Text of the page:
OUR COVERS: Manhunter From Mars by Al Milgrom, back again and probably slated to appear in DETECTIVE, and two new additions to ADVENTURE, Power Girl and The Huntress by Rick Taylor. ©1978 DC Comics Inc.
What happened on June 22, 1978 may possibly be the most significant events of the year. This is undoubtedly the most complicated story we've ever had to report, and the ramifications from it will be felt for the foreseeable future if not beyond. It started ten years ago when Warner Brothers took over Kinney National Service, which owned DC Comics.
The corporate heads of Warner Communications had stayed pretty much out of the picture as far as creative decisions go, the significant actions being the instatements of Carmine Infantino and Jenette Kahn as publishers and the budget and price increase okays over the years. Recently, however, the people upstairs began to take long looks at the downward trend sales have taken since they inherited their branch of the comics industry and a decision was made to attempt to halt the plummet by some drastic means. The first of these we mentioned last issue, which involves massive overhaul of the distribution process. Basically, this involves getting a much greater percentage of the copies that are printed displayed on the nation's newsstands, working more closely with local distributors and wholesalers. We will only be able to see the results of this step since few of us are wholesalers. The second step they have taken will hit much more closely to home and we will all feel its impact.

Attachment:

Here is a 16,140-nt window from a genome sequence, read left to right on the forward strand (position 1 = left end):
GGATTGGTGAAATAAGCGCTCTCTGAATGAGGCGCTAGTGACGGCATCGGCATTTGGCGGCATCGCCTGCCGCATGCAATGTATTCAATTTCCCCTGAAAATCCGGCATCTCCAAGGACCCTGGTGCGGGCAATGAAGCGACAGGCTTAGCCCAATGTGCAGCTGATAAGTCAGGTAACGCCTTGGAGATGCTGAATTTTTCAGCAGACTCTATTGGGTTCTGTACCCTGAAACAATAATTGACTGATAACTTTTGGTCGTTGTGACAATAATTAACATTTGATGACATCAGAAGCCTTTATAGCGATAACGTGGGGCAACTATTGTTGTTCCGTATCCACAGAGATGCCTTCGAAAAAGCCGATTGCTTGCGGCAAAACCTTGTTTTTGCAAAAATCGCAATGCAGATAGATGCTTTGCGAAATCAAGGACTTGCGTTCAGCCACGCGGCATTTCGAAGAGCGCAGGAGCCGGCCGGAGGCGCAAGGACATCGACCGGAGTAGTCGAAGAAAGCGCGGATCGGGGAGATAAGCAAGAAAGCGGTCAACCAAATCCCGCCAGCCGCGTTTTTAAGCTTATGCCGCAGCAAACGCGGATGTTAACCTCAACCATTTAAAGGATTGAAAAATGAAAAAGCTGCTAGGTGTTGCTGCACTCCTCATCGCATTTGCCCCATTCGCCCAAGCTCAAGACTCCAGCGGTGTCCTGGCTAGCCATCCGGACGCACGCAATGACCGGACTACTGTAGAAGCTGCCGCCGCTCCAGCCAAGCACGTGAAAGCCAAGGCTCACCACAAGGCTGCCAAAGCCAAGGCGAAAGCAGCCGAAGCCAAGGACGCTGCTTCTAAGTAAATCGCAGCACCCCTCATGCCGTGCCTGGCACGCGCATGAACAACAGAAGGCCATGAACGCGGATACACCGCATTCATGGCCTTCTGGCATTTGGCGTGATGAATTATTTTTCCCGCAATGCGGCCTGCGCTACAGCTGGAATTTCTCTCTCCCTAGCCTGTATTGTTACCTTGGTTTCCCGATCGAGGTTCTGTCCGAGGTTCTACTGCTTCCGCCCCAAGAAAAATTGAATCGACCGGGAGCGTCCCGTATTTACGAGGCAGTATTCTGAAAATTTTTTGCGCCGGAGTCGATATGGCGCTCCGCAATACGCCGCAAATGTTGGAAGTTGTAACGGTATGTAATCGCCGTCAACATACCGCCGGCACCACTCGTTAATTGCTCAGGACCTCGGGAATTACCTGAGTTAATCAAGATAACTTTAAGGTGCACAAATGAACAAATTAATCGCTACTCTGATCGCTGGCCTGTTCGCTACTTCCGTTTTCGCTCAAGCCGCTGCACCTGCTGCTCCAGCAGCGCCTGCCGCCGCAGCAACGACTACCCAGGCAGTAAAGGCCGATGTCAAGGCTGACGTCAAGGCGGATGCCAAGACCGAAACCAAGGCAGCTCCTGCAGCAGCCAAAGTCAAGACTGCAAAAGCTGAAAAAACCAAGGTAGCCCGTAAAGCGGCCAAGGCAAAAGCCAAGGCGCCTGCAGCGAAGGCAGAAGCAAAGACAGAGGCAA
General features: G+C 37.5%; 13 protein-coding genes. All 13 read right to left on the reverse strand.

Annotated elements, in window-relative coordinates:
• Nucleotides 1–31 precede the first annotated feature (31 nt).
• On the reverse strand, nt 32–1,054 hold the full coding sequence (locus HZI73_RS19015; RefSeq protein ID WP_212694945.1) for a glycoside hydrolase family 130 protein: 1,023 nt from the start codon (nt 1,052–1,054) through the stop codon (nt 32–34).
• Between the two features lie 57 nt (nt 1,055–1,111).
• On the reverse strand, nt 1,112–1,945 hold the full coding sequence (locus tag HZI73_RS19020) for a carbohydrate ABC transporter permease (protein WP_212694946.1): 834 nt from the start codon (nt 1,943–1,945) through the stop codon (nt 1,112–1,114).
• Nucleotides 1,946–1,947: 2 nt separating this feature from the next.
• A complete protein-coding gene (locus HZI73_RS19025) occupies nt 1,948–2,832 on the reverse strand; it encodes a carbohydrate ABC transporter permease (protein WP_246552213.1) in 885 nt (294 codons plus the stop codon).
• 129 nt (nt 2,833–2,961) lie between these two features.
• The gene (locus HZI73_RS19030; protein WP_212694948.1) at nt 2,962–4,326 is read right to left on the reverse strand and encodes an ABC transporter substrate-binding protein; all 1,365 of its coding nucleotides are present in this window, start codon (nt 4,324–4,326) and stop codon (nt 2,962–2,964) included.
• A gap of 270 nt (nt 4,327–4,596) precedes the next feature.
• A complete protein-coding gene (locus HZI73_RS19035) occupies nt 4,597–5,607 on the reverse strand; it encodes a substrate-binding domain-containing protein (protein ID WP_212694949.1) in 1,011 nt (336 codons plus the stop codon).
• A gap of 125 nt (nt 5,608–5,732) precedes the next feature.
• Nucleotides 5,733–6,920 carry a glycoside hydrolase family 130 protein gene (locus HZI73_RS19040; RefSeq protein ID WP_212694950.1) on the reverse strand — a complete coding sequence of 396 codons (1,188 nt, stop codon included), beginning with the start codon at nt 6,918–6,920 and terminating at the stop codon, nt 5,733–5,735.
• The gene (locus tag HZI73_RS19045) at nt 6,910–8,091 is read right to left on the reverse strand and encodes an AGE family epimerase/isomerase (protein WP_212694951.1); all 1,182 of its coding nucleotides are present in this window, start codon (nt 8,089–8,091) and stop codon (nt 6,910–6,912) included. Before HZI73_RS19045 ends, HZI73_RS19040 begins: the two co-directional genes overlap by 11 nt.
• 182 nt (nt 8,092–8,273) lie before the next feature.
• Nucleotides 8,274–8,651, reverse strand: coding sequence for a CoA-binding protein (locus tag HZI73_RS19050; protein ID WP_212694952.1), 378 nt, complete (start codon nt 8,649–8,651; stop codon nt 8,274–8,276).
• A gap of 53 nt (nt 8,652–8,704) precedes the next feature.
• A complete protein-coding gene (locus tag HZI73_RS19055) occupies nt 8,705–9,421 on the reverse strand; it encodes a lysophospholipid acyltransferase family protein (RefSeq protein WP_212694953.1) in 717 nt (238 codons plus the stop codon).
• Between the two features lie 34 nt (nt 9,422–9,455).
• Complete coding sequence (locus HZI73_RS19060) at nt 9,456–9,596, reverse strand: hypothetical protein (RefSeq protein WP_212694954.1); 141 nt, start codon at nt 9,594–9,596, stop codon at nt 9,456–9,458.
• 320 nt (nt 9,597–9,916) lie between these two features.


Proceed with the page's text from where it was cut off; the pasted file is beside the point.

DC has eliminated their shortlived 50¢, 40 page line, after only three months' trial. Obviously, the reason has nothing to do with sales. The people at Warner feel that the new system of distribution should be given a chance with DCs looking like the rest of the industry's books, since there will be some risk of alienating wholesalers without the more expensive books. So, beginning in September (books cover dated December), all DCs that are not dollar books will be 32 pages with 17 pages of story again, but now for 40¢. And that's not all.
All non-dollar-sized bi-monthly books have either been cancelled or upgraded to monthly status. Hereafter, only monthly titles will be published in the regular size.
The article went on to list the cancellation points of seventeen then-ongoing comics, in what would later be dubbed the "DC Implosion." For example, "FIRESTORM with #5... STEEL with #5," and so on. An additional five issues of other titles previously announced were not to be published, as well as two reprint books. "...THE DESERTER, the dollar-sized STRANGE ADVENTURES, SWAMP THING and THE VIXEN have been indefinitely postponed... DC published an office-only comic book entitled CANCELLED COMICS CAVALCADE which features 35 completed comic books we'll never see." A variety of supporting features were left looking for a home, "though the new characters that have yet to be introduced (NEVERWHERE, the VIXEN back-up to feature Matt Treadway, etc.) may not. Some of the writers have inquired about buying back their characters, and DC is not entirely adverse to the idea."
DC's Mike Gold feels that the delay of the SUPERMAN film had nothing whatsoever to do with the decision. His opinion is that the decision came as a result of fifteen years of declining comic sales, possibly spurred on by the low winter sales (figures seriously out of wack because of the blizzard), and the new size would not have been saved even if a phenomenal sales push had been garnered from the film.
THE COMIC READER was published monthly by and © Street Enterprises. It was begun as a fanzine in 1971 by Paul Kupperberg and Paul Levitz, both later of DC Comics. It ended in 1983, a couple years after dutifully reporting on the debut of the magazine that would succeed it, Fantagraphics' Amazing Heroes